He also described portions of his plan calling for "lock box" payroll taxes intended to prohibit borrowing against the Social Security trust fund; a refusal to increase the current 12.4 percent payroll tax used to keep the trust fund solvent; and preservation of the system's current provision to pay benefits to widows, widowers and the disabled.
Bush's wide-ranging plan was somewhat short on detail, however. For instance, he did not reveal what percentage of the 12.4 percent payroll tax individuals would be allowed to invest in their accounts.
Gore followed Bush later that day with a Social Security speech of his own at Pennsylvania's Beaver College. The vice president has said in recent days that Bush's plan for private accounts, coupled with his $483 billion, five-year plan to cut taxes, could spell economic disaster.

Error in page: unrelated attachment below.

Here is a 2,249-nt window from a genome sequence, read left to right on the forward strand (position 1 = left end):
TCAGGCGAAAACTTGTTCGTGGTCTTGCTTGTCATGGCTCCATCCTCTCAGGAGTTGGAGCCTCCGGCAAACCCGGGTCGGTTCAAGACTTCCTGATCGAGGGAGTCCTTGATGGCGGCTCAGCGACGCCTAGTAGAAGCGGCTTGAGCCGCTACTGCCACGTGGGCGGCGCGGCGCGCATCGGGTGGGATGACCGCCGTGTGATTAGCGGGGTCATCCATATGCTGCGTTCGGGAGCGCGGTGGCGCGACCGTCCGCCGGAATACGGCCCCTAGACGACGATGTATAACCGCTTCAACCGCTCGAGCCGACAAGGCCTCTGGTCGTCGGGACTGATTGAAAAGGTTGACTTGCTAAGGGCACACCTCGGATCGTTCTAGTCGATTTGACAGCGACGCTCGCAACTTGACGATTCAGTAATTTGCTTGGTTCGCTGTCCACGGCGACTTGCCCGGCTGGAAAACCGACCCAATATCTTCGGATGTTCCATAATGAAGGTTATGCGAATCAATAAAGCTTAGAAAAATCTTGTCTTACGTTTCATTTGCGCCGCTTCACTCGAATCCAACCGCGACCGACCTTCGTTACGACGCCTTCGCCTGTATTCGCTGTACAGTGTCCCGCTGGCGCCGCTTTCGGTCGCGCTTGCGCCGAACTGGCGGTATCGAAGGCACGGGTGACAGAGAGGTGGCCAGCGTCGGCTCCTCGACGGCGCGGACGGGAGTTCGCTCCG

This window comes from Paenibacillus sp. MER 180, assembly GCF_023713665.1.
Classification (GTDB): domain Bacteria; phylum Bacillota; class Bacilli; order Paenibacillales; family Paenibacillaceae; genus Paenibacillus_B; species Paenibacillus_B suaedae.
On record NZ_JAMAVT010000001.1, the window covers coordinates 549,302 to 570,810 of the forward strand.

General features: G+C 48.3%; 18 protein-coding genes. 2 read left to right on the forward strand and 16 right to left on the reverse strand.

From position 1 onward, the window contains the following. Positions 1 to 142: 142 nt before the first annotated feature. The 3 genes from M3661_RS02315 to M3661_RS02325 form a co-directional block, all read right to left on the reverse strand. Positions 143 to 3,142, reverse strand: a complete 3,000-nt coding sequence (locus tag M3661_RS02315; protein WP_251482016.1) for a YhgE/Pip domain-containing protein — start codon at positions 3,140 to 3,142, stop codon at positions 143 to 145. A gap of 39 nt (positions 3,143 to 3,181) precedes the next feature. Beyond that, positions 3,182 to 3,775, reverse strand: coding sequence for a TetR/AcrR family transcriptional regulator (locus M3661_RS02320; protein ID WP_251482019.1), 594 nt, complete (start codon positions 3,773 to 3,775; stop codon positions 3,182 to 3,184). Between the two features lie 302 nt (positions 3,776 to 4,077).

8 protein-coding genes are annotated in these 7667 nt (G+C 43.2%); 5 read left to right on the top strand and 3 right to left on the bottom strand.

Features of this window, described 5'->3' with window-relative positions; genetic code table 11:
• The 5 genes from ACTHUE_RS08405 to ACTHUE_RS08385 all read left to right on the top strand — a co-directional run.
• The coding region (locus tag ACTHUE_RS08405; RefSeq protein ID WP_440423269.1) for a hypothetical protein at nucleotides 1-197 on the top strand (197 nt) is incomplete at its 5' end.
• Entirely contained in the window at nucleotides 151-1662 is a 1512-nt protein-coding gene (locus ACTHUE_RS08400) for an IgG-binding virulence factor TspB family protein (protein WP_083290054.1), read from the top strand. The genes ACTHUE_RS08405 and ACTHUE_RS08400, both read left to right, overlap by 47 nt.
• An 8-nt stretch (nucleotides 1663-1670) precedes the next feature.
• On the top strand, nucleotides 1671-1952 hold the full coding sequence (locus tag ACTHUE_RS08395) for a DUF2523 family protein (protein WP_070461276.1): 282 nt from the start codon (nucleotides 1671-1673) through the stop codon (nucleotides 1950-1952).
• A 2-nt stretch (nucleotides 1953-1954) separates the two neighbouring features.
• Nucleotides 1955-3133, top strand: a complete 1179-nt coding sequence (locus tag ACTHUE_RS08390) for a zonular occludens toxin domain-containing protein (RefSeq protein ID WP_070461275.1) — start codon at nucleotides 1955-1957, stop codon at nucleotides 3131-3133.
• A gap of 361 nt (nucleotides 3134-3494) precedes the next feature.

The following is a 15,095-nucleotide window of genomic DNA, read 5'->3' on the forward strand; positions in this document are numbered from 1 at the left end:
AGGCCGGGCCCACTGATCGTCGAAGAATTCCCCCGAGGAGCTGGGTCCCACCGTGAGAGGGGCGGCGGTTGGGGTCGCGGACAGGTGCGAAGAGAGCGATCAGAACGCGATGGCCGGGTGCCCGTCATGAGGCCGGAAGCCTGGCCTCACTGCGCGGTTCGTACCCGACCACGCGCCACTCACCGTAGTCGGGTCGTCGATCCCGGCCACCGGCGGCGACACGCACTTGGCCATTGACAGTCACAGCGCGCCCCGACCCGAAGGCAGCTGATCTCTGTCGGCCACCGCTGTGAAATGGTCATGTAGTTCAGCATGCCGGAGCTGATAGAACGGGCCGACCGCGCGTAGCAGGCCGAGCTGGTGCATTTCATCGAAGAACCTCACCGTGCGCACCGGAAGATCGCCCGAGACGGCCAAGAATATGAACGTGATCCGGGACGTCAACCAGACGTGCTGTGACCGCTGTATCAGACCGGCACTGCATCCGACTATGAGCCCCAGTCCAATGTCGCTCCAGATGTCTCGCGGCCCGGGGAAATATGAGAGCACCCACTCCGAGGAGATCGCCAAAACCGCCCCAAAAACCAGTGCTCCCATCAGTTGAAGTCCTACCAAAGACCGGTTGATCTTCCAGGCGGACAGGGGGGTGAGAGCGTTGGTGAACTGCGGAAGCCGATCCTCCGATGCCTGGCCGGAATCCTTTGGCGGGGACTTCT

Saying this issue is one of great national importance, Gore challenged the GOP hopeful to a public debate on Social Security reform, highlighting "the right way and the wrong way to do this."
"Social Security is a solemn compact ... Its basic guarantee of retirement security is based on its guaranteed minimum benefit," Gore said.
The Democratic vice president's plan is aimed at keeping Social Security solvent through at least 2050 by continuing to balance the budget, paying down the national debt and using the interest saved from debt reduction to shore up the Social Security Trust Fund.
Gore has argued that privatization plans would divert Social Security funds to the stock market and risk taxpayer dollars. A downturn on Wall Street, Gore warned, could bankrupt the entitlement program, force benefit cuts, or lead lawmakers to increase the retirement age.
"To turn Social Security into a system of winners and losers would jeopardize Social Security for all Americans," he said. "Gov. Bush's plan takes the 'security' out of Social Security."